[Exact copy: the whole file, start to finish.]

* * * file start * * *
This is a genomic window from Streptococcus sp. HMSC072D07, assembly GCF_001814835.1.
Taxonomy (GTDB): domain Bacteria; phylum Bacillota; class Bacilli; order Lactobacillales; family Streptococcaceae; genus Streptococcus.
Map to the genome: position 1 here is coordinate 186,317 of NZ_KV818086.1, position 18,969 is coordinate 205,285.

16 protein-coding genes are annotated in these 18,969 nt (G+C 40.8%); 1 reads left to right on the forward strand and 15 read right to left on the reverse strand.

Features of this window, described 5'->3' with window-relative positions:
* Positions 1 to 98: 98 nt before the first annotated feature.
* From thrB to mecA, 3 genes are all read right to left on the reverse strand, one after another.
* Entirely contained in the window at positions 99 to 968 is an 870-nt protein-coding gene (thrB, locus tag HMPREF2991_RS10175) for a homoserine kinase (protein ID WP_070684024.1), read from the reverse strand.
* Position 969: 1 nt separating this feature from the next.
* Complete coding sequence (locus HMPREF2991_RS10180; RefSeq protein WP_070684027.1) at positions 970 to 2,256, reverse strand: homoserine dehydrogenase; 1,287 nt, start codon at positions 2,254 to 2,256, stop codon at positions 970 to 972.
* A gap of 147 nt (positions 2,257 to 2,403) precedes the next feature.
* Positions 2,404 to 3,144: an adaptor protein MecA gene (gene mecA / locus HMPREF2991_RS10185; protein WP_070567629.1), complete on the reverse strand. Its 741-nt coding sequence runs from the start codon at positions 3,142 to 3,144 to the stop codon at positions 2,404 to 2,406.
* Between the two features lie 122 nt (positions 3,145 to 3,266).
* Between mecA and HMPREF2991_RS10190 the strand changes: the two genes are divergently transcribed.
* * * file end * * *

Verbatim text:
This is a genomic window from Streptococcus sp. HMSC072D07, assembly GCF_001814835.1.
Taxonomy (GTDB): domain Bacteria; phylum Bacillota; class Bacilli; order Lactobacillales; family Streptococcaceae; genus Streptococcus.
Map to the genome: position 1 here is coordinate 186,317 of NZ_KV818086.1, position 18,969 is coordinate 205,285.

16 protein-coding genes are annotated in these 18,969 nt (G+C 40.8%); 1 reads left to right on the forward strand and 15 read right to left on the reverse strand.

Features of this window, described 5'->3' with window-relative positions:
* Positions 1 to 98: 98 nt before the first annotated feature.
* From thrB to mecA, 3 genes are all read right to left on the reverse strand, one after another.
* Entirely contained in the window at positions 99 to 968 is an 870-nt protein-coding gene (thrB, locus tag HMPREF2991_RS10175) for a homoserine kinase (protein ID WP_070684024.1), read from the reverse strand.
* Position 969: 1 nt separating this feature from the next.
* Complete coding sequence (locus HMPREF2991_RS10180; RefSeq protein WP_070684027.1) at positions 970 to 2,256, reverse strand: homoserine dehydrogenase; 1,287 nt, start codon at positions 2,254 to 2,256, stop codon at positions 970 to 972.
* A gap of 147 nt (positions 2,257 to 2,403) precedes the next feature.
* Positions 2,404 to 3,144: an adaptor protein MecA gene (gene mecA / locus HMPREF2991_RS10185; protein WP_070567629.1), complete on the reverse strand. Its 741-nt coding sequence runs from the start codon at positions 3,142 to 3,144 to the stop codon at positions 2,404 to 2,406.
* Between the two features lie 122 nt (positions 3,145 to 3,266).
* Between mecA and HMPREF2991_RS10190 the strand changes: the two genes are divergently transcribed.